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Although as with set theory there may be controversies about what axioms and logical infrastructure best serve to formalize an area of mathematics, the methods of formalization and the criteria for evaluating them are relatively unproblematic. This methodological clarity has not been successfully extended to other domains; even the formalization of the empirical sciences presents difficult problems that have not yet been resolved.
The formalization of temporal reasoning, and in particular of reasoning about actions and plans, is the best-developed successful extension of modern formalization techniques to domains other than mathematical theories. This departure has required the creation of new methodologies. One methodological innovation will emerge in Section 4. Another is the potential usefulness of explicit representations of context; see Guha, Doing this requires predictive reasoning, a type of reasoning that was neglected in the tense-logical literature.
As in mechanics, prediction involves the inference of later states from earlier ones. But in the case of simple planning problems at least the dynamics are determined by actions rather than by differential equations. The investigation of this qualitative form of temporal reasoning, and of related sorts of reasoning e. The essence of prediction is the problem of inferring what holds in the situation that ensues from performing an action, given information about the initial situation.
It is often assumed that the agent has complete knowledge about the initial situation—this assumption is usual in classical formalizations of planning. A large part of the qualitative dynamics that is needed for planning consists in inferring what does not change. The required inference can be thought of as a form of inertia. The Frame Problem is the problem of how to formalize the required inertial reasoning. Both of these volumes document interactions between AI and philosophy.
The quality of these interactions is discouraging. Like any realistic common sense reasoning problem, the Frame Problem is open-ended, and can depend on a wide variety of circumstances. This may account for the temptation that makes some philosophers [ 27 ] want to construe the Frame Problem very broadly, so that very soon it becomes indiscernible from the problem of formalizing general common sense in arbitrary domains. Such a broad construal may serve to introduce speculative discussions concerning the nature of AI, but it loses all contact with the genuine, new logical problems in temporal reasoning that have been discovered by the AI community.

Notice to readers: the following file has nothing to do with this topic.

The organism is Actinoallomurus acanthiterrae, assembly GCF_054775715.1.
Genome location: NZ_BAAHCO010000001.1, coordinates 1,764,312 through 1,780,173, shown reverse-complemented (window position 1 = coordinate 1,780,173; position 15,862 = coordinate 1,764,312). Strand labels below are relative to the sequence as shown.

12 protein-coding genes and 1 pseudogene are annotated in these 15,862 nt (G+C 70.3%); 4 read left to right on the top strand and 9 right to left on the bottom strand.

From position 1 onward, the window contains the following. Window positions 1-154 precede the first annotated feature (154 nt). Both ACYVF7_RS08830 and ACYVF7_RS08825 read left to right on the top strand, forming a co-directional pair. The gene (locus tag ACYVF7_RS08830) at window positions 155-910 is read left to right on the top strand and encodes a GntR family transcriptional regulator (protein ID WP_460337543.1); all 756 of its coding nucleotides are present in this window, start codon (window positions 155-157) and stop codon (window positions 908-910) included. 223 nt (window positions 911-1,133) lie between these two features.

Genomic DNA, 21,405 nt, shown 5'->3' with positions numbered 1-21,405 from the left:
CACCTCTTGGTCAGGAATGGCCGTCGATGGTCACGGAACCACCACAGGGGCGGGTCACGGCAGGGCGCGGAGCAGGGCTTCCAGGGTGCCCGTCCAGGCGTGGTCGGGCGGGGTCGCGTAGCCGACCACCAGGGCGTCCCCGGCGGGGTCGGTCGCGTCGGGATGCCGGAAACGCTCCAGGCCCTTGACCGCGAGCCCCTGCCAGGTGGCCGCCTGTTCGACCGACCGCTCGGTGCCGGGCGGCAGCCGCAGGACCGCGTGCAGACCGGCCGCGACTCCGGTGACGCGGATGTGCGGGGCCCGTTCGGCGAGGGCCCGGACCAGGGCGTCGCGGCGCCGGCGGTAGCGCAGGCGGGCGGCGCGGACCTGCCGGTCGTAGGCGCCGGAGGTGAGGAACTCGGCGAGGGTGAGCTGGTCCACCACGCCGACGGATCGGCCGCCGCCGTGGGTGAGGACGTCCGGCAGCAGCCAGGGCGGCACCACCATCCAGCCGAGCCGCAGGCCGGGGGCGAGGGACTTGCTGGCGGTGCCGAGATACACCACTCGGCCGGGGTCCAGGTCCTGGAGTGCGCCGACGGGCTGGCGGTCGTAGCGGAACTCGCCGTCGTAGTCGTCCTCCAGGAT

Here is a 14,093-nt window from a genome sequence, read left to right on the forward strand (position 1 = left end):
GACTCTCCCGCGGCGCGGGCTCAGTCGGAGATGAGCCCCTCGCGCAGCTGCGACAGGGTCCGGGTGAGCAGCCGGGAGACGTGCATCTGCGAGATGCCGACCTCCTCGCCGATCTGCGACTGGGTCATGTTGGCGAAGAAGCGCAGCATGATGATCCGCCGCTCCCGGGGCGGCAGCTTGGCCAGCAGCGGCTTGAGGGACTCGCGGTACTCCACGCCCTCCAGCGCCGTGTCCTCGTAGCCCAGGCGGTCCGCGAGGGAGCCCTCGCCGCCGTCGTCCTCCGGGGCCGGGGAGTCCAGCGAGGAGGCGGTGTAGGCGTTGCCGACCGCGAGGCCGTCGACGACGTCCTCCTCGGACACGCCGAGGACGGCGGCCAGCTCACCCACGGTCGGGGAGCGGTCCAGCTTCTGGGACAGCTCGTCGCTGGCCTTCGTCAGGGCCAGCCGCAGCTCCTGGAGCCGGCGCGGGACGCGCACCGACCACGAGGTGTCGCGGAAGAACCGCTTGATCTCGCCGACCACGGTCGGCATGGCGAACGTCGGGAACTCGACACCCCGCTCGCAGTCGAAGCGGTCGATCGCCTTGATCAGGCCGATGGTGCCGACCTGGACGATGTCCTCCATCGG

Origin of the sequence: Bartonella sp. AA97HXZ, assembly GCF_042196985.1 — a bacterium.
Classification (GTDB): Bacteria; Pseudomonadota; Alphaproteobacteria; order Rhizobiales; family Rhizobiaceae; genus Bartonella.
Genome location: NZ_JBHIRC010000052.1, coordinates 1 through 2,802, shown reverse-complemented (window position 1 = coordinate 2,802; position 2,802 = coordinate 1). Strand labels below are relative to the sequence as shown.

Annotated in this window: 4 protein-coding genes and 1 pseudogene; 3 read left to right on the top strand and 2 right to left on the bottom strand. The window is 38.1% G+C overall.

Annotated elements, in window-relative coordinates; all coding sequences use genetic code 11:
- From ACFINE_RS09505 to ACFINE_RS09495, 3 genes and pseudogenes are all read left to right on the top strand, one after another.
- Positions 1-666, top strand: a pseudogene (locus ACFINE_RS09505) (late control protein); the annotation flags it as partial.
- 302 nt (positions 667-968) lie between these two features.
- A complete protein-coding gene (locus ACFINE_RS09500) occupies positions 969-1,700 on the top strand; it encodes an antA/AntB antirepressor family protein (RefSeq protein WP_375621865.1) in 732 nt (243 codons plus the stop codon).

It provides a forum for repeating some familiar philosophical themes, but it brings nothing new to philosophy.
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This way of interpreting the Frame Problem is disappointing, because philosophy can use all the help it can get; the AI community has succeeded in extending and enriching the application of logic to common sense reasoning in dramatic ways that are highly relevant to philosophy. The clearest account of these developments to be found in the volumes edited by Pylyshyn is Morgenstern An extended treatment can be found in Shanahan ; also see Sandewall and Shanahan The purely logical Frame Problem can be solved using monotonic logic, by simply writing explicit axioms stating what does not change when an action is performed.
This technique can be successfully applied to quite complex formalization problems. Some philosophers Fodor , Lormand have felt that contrived propositions will pose special difficulties in connection with the Frame Problem.
As Shanahan points out Shanahan [p. This is one of the few points about the Frame Problem made by a philosopher that raises a genuine difficulty for the formal solutions.
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But the difficulty is peripheral, since the example is not realistic. Recall that fluents are represented as first-order individuals. Although fluents are situation-dependent functions, an axiom of comprehension is certainly not assumed for fluents. In fact, it is generally supposed that the domain of fluents will be a very limited set of the totality of situation-dependent functions; typically, it will be a relatively small finite set of variables representing features of the domain considered to be important.
In particular cases these will be chosen in much the same way that a set of variables is chosen in statistical modeling. The idea behind nonmonotonic solutions to the Frame Problem is to treat inertia as a default; changes are assumed to occur only if there is some special reason for them to occur. In an action-centered account of change, this means that absence of change is assumed when an action is performed unless a reason for the change can be found in axioms for the action.
To formalize inertia, then, we need to use default rule schemata.
For each fluent f, action a, and situation s, the set of these schemata will include an instance of the following schema:. This way of doing things makes any case in which a fluent changes truth value a prima facie anomaly.